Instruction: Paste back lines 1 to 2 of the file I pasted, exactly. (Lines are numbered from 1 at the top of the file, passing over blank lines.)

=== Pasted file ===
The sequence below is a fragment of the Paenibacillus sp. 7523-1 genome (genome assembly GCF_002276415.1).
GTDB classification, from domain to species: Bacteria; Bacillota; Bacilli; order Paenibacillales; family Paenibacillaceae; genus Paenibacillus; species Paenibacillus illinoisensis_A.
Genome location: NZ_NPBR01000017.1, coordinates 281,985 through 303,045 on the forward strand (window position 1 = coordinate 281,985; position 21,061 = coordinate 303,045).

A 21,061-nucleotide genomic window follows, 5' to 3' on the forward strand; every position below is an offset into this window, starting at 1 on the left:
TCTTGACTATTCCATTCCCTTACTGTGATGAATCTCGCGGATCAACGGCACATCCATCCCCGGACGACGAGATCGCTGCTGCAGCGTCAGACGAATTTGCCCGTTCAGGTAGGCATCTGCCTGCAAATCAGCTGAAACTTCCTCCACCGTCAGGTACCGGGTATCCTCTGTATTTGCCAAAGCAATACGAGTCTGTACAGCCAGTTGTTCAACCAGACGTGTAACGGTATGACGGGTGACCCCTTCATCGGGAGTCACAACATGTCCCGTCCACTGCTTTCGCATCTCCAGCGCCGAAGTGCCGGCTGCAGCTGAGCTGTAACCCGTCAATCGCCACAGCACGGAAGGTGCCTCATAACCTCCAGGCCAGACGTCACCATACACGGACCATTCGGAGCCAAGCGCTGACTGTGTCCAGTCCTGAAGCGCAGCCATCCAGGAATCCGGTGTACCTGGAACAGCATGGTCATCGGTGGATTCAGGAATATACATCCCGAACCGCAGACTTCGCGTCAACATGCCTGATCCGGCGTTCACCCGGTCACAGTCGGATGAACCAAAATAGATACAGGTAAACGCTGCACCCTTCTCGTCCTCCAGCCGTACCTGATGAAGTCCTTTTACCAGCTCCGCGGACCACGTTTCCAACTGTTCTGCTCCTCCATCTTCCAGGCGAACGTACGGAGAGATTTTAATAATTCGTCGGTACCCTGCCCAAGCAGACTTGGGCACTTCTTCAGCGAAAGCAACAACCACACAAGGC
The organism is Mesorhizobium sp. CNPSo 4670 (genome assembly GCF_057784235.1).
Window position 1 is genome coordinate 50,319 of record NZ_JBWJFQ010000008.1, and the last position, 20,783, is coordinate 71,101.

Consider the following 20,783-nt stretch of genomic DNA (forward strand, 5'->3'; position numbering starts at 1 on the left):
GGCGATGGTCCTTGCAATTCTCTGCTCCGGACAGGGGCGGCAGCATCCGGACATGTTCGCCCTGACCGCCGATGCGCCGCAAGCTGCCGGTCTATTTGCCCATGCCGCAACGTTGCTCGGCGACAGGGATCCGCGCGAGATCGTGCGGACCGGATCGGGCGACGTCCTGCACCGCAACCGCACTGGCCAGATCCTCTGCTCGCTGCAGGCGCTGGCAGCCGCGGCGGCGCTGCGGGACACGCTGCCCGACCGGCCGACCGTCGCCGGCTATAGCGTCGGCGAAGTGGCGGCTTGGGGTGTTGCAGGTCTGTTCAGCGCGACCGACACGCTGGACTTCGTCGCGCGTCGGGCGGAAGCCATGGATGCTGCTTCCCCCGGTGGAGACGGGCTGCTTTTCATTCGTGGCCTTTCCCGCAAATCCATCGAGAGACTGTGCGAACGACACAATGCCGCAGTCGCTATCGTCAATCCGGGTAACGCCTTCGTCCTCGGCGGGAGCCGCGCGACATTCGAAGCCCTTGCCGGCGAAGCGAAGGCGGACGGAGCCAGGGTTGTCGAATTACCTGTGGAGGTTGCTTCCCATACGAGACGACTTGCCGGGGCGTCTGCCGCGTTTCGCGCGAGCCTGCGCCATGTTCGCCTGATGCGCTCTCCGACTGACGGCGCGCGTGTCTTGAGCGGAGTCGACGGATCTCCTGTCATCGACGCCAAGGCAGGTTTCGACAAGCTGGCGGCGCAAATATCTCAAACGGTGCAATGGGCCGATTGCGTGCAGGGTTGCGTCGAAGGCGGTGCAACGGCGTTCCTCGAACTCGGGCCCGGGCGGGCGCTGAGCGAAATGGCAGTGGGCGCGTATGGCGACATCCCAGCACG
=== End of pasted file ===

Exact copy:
The sequence below is a fragment of the Paenibacillus sp. 7523-1 genome (genome assembly GCF_002276415.1).
GTDB classification, from domain to species: Bacteria; Bacillota; Bacilli; order Paenibacillales; family Paenibacillaceae; genus Paenibacillus; species Paenibacillus illinoisensis_A.